11 November 2007 | Puerto Calero
To recap a little, the passage from Gibraltar to Lanzarote was 650 miles in 6 days. As soon as we reached the more open water of the Atlantic there was a difference - a much larger, but also longer swell than anything we had ever had in the Mediterranean. It took a few days to get used to the larger waves but the fact that they were widely spaced made them easier to handle.
Life was also made much easier by the last minute arrival of our friend Laura all the way from Alberta, Canada. She joined Namani on this passage and made life infinitely easier by keeping Nicky busy and lending a hand with anything and everything, from reefing sails to cooking dinner. It made a huge difference to us as we then arrived in Lanzarote a bit tired but not exhausted. What a pleasure it was to be able to share such an experience with a good friend. It is nice sailing as a family but also nice to connect with our friends from far away.
During the uneventful passage (a good thing), we exchanged daily position reports over the radio so that the entire Rally fleet knew where each boat was. This is an excellent safety measure and also a form of entertainment, guessing which boats might be furthest ahead ... and which were bringing up the rear along with us! Two highlights of the passage for me were having a pod of Atlantic Spotted Dolphins join us for a while and catching a good sized dorado fish, which made a tasty lunch.
We arrived in Lanzarote and are now mid way through a two week stay. We rented a car and visited Timanfaya National Park where we enjoyed a lurching camel ride through the volcanic landscape. Yes, it was a rental car, so we could bump unconcerned down the dirt track to Papagayo beach, one of the most beautiful I have seen on this trip. We also visited the stunning house/museum of Lanzarote artist Cesar Manrique, built above and into a series of lava bubbles. The Rally has organized some interesting events for us like a presentation on whales and dolphins (there is a study center and museum here for Cetaceans) and next week the Rally will host a dinner for us at a fancy restaurant in a hollow lava tube. We are looking forward to that!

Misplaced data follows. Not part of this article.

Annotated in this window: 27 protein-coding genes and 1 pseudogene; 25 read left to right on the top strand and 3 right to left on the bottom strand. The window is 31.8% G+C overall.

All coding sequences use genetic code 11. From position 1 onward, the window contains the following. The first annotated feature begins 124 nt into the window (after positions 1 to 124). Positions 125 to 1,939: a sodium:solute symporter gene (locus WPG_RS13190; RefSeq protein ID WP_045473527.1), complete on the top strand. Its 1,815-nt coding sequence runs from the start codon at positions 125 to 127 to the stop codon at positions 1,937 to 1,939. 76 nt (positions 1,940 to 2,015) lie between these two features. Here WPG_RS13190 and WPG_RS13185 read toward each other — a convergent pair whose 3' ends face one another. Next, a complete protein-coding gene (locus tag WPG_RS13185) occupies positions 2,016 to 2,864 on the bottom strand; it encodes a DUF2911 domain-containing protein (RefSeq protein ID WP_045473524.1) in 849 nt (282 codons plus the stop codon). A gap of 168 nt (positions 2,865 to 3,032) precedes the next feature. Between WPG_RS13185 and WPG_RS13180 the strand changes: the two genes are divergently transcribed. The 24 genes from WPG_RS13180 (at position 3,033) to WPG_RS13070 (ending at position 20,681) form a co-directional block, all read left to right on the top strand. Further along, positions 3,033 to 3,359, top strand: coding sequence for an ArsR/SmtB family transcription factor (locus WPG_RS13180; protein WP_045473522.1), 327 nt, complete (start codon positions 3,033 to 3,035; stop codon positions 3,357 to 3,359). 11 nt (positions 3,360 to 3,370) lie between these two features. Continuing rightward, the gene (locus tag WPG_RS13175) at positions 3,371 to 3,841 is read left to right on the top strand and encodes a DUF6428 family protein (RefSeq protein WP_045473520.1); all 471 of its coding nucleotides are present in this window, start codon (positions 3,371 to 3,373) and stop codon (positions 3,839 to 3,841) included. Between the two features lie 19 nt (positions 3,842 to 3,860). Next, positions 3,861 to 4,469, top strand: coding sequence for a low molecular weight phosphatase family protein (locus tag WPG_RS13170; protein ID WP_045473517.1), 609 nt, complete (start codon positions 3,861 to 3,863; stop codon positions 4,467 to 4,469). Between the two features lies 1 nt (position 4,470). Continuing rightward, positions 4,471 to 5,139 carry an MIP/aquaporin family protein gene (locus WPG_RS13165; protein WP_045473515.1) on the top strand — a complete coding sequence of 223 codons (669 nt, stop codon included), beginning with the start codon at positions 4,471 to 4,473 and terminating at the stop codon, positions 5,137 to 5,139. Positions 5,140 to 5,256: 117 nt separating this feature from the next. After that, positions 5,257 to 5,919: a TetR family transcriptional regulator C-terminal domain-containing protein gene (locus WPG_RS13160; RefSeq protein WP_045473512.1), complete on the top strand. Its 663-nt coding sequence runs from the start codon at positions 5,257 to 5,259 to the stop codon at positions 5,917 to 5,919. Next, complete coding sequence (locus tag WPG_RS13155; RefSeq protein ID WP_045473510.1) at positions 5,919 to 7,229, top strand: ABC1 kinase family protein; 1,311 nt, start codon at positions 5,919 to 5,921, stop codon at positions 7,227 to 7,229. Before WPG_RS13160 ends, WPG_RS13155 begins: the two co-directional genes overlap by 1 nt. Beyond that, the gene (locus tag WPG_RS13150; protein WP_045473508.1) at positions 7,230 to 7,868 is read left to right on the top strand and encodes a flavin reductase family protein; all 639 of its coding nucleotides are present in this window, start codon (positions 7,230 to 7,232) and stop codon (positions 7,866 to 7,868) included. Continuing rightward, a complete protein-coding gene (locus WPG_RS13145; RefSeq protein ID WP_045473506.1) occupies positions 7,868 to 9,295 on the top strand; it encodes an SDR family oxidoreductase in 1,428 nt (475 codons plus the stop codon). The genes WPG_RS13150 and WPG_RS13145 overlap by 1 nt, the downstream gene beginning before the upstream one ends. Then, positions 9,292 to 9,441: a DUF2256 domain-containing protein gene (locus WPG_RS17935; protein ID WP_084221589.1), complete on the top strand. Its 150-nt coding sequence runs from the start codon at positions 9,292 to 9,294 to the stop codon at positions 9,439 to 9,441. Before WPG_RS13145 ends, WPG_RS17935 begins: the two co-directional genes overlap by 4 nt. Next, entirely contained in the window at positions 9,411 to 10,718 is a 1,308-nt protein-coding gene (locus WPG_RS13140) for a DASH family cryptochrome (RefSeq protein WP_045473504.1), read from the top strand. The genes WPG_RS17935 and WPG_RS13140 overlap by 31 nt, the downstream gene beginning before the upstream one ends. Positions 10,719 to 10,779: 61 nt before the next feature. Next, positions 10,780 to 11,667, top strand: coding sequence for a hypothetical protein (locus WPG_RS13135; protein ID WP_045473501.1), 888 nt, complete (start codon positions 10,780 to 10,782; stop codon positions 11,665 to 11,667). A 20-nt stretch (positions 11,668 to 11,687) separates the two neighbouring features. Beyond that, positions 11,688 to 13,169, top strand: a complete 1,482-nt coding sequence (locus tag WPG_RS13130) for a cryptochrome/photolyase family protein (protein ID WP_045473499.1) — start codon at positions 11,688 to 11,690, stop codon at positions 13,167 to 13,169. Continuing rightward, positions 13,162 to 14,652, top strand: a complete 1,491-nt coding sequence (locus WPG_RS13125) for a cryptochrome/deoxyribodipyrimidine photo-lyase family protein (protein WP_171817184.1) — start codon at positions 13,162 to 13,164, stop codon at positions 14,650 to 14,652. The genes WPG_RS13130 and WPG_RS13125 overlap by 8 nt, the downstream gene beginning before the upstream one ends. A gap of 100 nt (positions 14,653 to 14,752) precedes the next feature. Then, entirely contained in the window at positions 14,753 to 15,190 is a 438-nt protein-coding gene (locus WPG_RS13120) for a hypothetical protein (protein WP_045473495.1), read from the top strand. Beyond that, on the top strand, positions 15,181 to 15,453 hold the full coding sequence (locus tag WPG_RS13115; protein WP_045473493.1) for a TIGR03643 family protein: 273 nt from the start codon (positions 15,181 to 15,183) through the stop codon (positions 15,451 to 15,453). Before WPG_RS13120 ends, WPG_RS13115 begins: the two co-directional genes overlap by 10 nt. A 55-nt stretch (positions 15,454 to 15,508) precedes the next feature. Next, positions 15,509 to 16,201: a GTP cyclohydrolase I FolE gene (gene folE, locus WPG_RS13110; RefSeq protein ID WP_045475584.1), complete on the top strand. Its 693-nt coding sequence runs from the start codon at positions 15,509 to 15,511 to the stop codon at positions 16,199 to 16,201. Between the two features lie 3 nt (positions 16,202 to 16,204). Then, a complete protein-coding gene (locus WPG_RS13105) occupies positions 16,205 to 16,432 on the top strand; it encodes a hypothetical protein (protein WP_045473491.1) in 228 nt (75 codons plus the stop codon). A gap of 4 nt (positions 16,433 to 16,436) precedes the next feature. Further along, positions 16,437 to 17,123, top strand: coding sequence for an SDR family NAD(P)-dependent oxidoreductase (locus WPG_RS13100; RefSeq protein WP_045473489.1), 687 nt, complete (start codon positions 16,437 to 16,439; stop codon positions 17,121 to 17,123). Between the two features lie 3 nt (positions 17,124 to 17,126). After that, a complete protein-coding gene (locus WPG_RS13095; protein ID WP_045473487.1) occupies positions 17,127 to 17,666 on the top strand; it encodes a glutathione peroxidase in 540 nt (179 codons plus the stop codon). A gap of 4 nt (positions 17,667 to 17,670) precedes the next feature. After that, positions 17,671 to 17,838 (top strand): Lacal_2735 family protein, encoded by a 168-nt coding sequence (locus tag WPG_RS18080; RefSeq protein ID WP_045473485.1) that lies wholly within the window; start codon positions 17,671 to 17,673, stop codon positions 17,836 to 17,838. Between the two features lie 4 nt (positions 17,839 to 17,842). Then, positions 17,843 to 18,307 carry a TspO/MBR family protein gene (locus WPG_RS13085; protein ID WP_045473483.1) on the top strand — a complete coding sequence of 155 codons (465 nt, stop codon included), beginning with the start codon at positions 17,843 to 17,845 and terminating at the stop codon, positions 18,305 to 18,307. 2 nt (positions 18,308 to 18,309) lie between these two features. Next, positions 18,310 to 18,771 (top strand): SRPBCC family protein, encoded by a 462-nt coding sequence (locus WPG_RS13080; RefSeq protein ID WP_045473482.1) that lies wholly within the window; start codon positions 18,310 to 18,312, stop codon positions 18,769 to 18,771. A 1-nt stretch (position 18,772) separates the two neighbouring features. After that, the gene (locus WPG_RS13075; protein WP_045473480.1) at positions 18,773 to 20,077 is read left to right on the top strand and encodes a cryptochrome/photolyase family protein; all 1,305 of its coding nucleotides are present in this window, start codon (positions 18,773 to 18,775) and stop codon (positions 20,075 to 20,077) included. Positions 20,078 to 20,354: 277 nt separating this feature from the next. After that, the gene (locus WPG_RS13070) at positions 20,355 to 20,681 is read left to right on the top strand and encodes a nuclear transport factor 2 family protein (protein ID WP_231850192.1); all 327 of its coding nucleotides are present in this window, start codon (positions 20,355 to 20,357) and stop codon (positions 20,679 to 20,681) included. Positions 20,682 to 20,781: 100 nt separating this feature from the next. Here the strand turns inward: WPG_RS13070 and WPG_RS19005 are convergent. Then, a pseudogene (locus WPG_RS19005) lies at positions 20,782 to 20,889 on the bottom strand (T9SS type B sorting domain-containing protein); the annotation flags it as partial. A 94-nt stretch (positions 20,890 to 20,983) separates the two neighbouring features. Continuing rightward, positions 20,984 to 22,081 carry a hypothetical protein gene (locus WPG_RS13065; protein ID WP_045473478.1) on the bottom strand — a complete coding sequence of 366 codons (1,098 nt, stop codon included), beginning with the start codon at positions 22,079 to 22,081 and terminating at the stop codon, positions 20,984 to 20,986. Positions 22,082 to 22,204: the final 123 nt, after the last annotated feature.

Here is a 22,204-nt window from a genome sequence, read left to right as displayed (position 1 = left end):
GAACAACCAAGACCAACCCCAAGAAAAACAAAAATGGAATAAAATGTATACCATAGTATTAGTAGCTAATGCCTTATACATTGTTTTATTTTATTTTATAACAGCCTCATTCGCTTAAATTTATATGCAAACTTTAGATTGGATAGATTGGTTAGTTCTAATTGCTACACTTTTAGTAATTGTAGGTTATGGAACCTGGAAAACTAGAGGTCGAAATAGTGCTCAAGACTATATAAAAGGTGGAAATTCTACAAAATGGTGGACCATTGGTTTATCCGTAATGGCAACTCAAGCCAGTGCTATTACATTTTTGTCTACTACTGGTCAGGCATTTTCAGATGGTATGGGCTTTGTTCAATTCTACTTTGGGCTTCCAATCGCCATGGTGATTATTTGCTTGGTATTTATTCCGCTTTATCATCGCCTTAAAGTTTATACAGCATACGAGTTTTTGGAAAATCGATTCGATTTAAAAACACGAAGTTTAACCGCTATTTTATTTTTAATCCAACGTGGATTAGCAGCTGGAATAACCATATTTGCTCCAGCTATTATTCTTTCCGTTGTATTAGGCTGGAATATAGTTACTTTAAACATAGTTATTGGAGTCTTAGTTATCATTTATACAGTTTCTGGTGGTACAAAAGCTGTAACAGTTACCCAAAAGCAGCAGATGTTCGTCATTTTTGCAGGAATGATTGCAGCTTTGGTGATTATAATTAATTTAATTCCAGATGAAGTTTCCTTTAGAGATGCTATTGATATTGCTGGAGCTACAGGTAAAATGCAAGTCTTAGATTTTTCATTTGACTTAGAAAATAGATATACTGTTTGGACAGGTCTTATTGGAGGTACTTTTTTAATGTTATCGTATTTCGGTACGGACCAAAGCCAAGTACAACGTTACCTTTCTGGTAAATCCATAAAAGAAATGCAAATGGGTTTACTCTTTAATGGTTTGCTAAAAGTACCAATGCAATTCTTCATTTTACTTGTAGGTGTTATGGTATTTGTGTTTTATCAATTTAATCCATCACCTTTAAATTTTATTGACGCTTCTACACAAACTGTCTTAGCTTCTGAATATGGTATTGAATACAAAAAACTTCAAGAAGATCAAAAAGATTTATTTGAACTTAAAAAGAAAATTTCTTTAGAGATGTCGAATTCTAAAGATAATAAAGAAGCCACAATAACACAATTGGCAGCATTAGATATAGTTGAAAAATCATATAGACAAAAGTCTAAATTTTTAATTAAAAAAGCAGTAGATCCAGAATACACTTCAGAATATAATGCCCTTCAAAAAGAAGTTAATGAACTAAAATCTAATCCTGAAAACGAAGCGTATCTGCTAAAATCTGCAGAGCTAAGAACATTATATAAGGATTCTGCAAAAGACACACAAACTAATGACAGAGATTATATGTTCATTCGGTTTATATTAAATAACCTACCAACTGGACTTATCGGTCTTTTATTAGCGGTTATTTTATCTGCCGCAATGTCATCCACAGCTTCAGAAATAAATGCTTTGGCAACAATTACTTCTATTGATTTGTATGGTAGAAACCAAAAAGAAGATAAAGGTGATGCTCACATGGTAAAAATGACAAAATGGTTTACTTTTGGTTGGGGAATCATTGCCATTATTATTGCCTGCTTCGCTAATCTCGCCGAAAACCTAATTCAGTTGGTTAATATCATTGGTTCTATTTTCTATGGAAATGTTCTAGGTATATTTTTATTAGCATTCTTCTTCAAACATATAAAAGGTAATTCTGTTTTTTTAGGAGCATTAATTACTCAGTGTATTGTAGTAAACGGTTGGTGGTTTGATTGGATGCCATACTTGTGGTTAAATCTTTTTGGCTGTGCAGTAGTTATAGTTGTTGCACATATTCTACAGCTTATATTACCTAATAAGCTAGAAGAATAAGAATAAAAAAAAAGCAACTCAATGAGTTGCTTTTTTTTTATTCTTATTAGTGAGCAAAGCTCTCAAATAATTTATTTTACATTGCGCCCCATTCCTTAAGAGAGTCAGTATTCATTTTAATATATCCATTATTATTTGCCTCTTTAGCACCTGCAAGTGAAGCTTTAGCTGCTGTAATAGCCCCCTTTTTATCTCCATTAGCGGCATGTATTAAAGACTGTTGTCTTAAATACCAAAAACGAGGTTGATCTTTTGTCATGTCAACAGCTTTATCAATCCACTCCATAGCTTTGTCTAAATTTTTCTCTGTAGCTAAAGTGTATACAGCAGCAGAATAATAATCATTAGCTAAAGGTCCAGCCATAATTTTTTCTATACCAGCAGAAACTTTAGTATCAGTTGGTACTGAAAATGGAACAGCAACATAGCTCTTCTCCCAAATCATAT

Naturally there is also work to do but we are making good progress on a few more projects. I wanted to write "the last few projects" but it seems there never is a "last" project on a boat! The list remains a constant length though the jobs on it change. I realized that though we feel quite busy all the time it is probably the way retired people are busy - a nice way to live, making your own schedule and pursuing your own projects. We are appreciating our luck to be doing that.
Nicky is enjoying time with his buddies Beth and Holly and we have hope that Arearea will arrive in Lanzarote before we depart on about the 16th. Laura has already left for Canada and soon Peter will arrive to join us for the Atlantic crossing. Meanwhile we have to figure out exactly which provisions we need for 3 weeks and where to stow them, together with 200 liters of extra water!
It is really nice for us to hear from people who follow our blog so thank you for the comments and emails. We will write again before we leave Lanzarote and hopefully we will be able to post brief updates while at sea.